Perushki may not be on everyone’s Chanukah menu, but Lillian Cordell would like it if they were.
The meat-filled doughnuts are an interesting variation on the sweet but, more importantly, the recipe required to make them is in Lilian’s book, Miriam’s Table, which is being sold entirely for charity.
The Miriam of the title was Lillian’s mother and it is her history as a member of the Bukharian Jewish community (now known as Uzbekistan) that flavours this tasty collection of anecdotes and colourfully-illustrated recipes.
“It’s a little about the community and a lot about the food, that at times is as rich as the history,” says Lilian (pictured). “Tradition, journeys, poverty, pogroms, prosperity and persecution – that is the food of life. Food that, generations later, found its way onto Miriam’s family table.”
Bukharian Jewry is an ancient community of Central Asian Jews descended from 5th century exiles from Persia.
The city of Bukhara was a hub of Jewish life with a long history that counted merchants and craftsmen who travelled the Silk Road as part of their number.
Pogroms in the late 19th century and annexation by the Russian empire lead to a mass exodus by the Bukharian Jews, with those who remained falling victim to Stalin’s clampdown on emigration.
Today no more than a few thousand Jews remain in Uzbekistan and fewer than 100 in Bukhara itself, which made Lilian all the more determined to tell her family history as deliciously as possible.
“I was in the kitchen with my mother making techoomi osovoh (Brown eggs) and bichak (pumpkin pastries) from the age of 10, and with each dish there was a story,” says Lilian.
“Pilav (rice) was a very important staple and she would buy huge sacks of it. My sister Gloria remembers us having to pick out all the black, dead grains and we’d compete to see who could do it the quickest.”
The preparation of pilav was of particular interest to none other than dining doyen Yotam Ottolenghi, as he had featured Bukharian cooking in his book, Jerusalem.
After meeting Lilian – “a remarkable Londoner with a passion for the food of her ancestors” – he was even more fascinated and encouraged her to write Miriam’s Table, although at the time her mother was still alive.
Ottolenghi described the result as “an invaluable record of dishes that until now relied on word of mouth” in his food column.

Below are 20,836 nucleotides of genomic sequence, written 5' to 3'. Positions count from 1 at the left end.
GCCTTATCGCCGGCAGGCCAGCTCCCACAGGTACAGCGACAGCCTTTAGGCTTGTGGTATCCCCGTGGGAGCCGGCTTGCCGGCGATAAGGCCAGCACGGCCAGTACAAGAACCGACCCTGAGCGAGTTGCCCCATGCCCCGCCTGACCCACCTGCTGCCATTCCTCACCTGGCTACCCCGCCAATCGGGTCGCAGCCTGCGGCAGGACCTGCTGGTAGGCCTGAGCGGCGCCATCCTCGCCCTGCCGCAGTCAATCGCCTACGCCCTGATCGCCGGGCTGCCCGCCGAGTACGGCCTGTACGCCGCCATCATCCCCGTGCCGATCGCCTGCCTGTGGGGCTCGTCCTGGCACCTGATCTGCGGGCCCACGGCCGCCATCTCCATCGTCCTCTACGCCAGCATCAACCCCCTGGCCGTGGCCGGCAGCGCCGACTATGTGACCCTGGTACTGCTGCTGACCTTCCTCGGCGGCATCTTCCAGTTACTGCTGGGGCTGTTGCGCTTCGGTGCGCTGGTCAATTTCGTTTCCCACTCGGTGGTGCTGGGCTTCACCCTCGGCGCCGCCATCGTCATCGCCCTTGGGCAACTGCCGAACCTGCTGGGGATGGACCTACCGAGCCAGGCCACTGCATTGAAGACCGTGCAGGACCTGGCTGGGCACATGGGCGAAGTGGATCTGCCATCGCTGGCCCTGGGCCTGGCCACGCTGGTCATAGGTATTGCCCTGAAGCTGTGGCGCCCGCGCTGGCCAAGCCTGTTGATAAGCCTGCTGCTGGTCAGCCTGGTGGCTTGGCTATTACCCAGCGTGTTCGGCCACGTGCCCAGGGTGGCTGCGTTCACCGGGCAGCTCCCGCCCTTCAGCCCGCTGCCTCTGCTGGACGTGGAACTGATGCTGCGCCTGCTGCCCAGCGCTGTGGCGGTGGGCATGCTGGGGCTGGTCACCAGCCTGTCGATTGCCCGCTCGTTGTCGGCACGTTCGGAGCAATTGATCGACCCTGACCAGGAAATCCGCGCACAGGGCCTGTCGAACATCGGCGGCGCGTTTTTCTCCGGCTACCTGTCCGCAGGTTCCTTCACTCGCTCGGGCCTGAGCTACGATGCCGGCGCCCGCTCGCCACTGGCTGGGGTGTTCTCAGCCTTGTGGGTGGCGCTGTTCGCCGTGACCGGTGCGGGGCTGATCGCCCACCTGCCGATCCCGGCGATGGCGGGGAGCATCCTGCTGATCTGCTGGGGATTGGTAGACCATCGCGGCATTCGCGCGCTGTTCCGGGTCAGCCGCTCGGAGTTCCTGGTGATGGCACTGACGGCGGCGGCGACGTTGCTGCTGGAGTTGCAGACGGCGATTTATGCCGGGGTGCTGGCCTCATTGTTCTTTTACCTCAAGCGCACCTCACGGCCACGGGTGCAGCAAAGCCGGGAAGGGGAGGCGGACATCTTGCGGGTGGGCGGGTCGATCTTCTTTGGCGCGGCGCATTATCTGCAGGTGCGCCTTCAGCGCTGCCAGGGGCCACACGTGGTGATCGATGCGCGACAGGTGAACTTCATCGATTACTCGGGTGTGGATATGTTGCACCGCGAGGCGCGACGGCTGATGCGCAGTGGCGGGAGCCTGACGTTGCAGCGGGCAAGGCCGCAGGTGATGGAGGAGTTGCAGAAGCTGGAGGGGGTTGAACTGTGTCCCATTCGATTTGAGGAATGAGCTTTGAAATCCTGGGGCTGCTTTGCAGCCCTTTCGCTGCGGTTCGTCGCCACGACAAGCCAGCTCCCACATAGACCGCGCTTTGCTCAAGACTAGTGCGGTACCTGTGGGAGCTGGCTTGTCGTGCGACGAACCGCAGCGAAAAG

Lilian is simply content to share the dishes and divide the profits between Noah’s Ark Children’s Hospice, Teenage Cancer Trust and North London Hospice.
She even hopes perushki will be on the menu in many more homes this Chanukah.
Perushki (Doughnuts filled with meat)
- For the doughnuts:
- 450g plain flour
- 5g fresh yeast
- Pinch of caster sugar
- 1 tbsp sunflower oil
- 1 medium egg, beaten
- Pinch of salt
- Sunflower oil, for frying
For the filling:
- 2 leeks, chopped
- 1 large onion, chopped
- 4 50g minced beef
- 1 hard-boiled egg, chopped
- salt and black pepper
- 1 tsp sugar
Sieve the flour into a large bowl. Make a well in the centre and add the yeast, sugar, oil, egg, salt and 150ml warm water. Combine, then knead for five minutes and shape into a ball. Cover with a tea towel and rest the dough for 45mins in a warm place. Meanwhile, make the filling. Fry the leeks and onion until soft. Add 2 tbsp cold water, followed by the meat, and cook until browned. Add the chopped egg and sugar, season well with salt and pepper, and mix. Leave to cool.
To make the doughnuts, split the dough in half. On a floured surface, roll out each half to 60cm x 60cm. Add a tbsp of filling approximately every 5cm. Then allow the same space above and below and keep repeating; you should manage around six rows of five. Place the remaining sheet of dough on top. Then, with a 6cm or 7cm circular cutter, cut out the individual doughnuts. Into a deep frying pan, pour enough oil to cover doughnuts and heat until hot. Fry in batches, cooking until a light golden brown. Remove from the pan and drain on kitchen roll. Serve warm.
Miriam’s Table is priced £20 and available at thebukhariancookbook.com